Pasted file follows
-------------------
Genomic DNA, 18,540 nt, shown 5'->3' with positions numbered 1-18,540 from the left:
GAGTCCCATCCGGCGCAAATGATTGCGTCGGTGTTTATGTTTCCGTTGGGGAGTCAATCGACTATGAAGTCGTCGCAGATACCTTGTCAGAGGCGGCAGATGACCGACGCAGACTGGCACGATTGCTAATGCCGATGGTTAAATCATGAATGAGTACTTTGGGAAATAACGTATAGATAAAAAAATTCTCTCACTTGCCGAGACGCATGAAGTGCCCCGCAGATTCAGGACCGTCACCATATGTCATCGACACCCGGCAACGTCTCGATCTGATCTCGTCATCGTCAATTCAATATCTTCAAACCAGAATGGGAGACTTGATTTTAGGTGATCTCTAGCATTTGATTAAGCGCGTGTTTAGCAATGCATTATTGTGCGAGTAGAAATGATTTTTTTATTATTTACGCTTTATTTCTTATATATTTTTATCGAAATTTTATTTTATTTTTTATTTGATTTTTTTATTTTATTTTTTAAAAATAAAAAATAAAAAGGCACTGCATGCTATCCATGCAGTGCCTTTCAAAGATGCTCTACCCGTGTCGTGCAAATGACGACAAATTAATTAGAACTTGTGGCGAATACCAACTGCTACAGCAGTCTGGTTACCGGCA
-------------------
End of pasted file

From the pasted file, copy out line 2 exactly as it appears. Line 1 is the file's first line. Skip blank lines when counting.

GAGTCCCATCCGGCGCAAATGATTGCGTCGGTGTTTATGTTTCCGTTGGGGAGTCAATCGACTATGAAGTCGTCGCAGATACCTTGTCAGAGGCGGCAGATGACCGACGCAGACTGGCACGATTGCTAATGCCGATGGTTAAATCATGAATGAGTACTTTGGGAAATAACGTATAGATAAAAAAATTCTCTCACTTGCCGAGACGCATGAAGTGCCCCGCAGATTCAGGACCGTCACCATATGTCATCGACACCCGGCAACGTCTCGATCTGATCTCGTCATCGTCAATTCAATATCTTCAAACCAGAATGGGAGACTTGATTTTAGGTGATCTCTAGCATTTGATTAAGCGCGTGTTTAGCAATGCATTATTGTGCGAGTAGAAATGATTTTTTTATTATTTACGCTTTATTTCTTATATATTTTTATCGAAATTTTATTTTATTTTTTATTTGATTTTTTTATTTTATTTTTTAAAAATAAAAAATAAAAAGGCACTGCATGCTATCCATGCAGTGCCTTTCAAAGATGCTCTACCCGTGTCGTGCAAATGACGACAAATTAATTAGAACTTGTGGCGAATACCAACTGCTACAGCAGTCTGGTTACCGGCA